We then create a release (skipping rc/beta) of "3.0.1" which ONLY has the critical fixes.
    Meanwhile development continues in "3".
    When it's time to create "3.1" it's the same process.

    All thew while all commits in "3" are cherry-picked to "master" so "master" is always up to date with "3" plus it has any development that is slated for the next major release.

    When we start thinking about a new major version, we create "4" from "master".
    Assuming "3" is still the current release, from here on, any new commits are cherry-picked to both "4" and "master". New stuff for "4" also goes into "master" and any experimental stuff for the future goes only in "master".

    It sounds complicated but we use Gerrit so the cherry-picking is easy. 🙂

    I'm not saying all of that stuff should be done here of course. I just wanted to highlight the differences between release versions. Also, this scheme would require that commits contain only 1 functional change and that'll be a big change for both @dc42 and @chrishamm .

    I do believe though that as the user base picks up with the Duet3, RRF and DSF that changes will ultimately have to be made in the release process as well as the issue reporting process or customer perception will suffer.

    @dc42 and @chrishamm , Welcome to the "real" Open Source world. 🙂


  • administrators

    Sounds good; but in trying to apply the same fixes to RRF 2.04 and RRF3beta12, I found cherry-picking left such a mess (because the code had diverged so much between the branches) that it was better to copy across the changes manually. In doing so, I spotted that one of the fixes I had done in 3.0beta wouldn't work in 2.04 anyway. Cherry picking commits would work OK if nothing had changed in/around the code that the bug fixes were applied to, and the bug fixes didn't interact with other code that was different between the branches.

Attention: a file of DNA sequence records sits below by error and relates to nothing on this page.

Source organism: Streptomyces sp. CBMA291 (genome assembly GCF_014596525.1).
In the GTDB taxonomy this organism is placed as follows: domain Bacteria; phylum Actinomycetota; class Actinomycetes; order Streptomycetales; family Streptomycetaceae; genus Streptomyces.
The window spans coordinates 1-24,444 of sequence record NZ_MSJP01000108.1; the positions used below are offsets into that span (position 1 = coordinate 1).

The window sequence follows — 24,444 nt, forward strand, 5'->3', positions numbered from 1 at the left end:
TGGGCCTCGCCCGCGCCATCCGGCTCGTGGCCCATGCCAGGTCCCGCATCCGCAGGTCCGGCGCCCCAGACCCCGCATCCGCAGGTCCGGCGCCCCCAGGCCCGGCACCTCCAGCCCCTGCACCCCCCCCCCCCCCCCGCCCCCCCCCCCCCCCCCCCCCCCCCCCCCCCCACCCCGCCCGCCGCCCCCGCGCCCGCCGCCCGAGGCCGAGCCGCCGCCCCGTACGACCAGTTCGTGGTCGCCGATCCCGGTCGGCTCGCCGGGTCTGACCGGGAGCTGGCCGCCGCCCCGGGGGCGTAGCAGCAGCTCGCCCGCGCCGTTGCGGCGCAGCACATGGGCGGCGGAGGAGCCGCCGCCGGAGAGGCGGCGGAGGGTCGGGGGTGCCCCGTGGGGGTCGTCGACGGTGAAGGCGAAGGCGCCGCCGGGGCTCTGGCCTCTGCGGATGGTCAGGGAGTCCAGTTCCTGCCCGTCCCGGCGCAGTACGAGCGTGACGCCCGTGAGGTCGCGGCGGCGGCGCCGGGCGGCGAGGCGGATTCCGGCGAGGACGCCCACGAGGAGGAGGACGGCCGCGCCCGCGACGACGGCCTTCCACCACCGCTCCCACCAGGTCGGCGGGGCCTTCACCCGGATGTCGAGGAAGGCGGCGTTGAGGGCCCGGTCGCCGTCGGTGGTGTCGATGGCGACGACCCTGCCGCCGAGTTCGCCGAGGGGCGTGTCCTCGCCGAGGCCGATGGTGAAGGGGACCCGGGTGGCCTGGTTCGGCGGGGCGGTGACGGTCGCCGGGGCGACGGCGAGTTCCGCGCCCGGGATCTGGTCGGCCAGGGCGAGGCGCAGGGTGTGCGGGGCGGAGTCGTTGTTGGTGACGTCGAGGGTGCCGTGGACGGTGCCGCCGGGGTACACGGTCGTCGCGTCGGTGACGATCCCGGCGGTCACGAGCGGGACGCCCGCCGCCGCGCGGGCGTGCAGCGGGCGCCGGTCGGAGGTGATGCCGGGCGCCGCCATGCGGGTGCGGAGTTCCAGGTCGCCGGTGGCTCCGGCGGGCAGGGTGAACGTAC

Either way, applying the same fixes to more than one branch involves a lot of extra work, especially in testing. That's why I try to avoid it. If I had an army of users running tests, it might be different. Even better from my POV would be for me to work just on the next release, and for someone else to pick up fixes from the branch I work on, back-port them to the previous stable release, do the tests, and do a patch release.


  • Moderator

    @dc42 said in RepRapFirmware 3.0RC1 released:

    Even better from my POV would be for me to work just on the next release, and for someone else to pick up fixes from the branch I work on, back-port them to the previous stable release, do the tests, and do a patch release.

    Perfect, when is your new clone being decanted?



  • Yep. There is NO "right" way. It's all about what works for specific projects, community participation levels, etc. When you're only one person you have to budget your time accordingly. The more time you spend on admin, the less you can spend on real work. Making it easier for folks to contribute both code and time can help but even that takes time in the short term.

    One thing that can help in the really short term with little effort is to create a new category in the forum specifically for reporting bugs, regardless of whether it's a DSF or RRF bug. A user should triage their own issue in one of the other categories by asking for help first but if they really think it's a bug, report it in that new category. I'm still confused about where I should report bugs for which components. 🙂



  • @Phaedrux said in RepRapFirmware 3.0RC1 released:

    @dc42 said in RepRapFirmware 3.0RC1 released:

    Even better from my POV would be for me to work just on the next release, and for someone else to pick up fixes from the branch I work on, back-port them to the previous stable release, do the tests, and do a patch release.

    Perfect, when is your new clone being decanted?

    He needs a few unpaid interns as part of a work/study program. It might actually be pretty attractive to someone because he deals with both hardware and software design in a growing technology.



  • @gtj0 said in RepRapFirmware 3.0RC1 released:

    One thing that can help in the really short term with little effort is to create a new category in the forum specifically for reporting bugs, regardless of whether it's a DSF or RRF bug. A user should triage their own issue in one of the other categories by asking for help first but if they really think it's a bug, report it in that new category. I'm still confused about where I should report bugs for which components.

    Yes, YES, YES, please!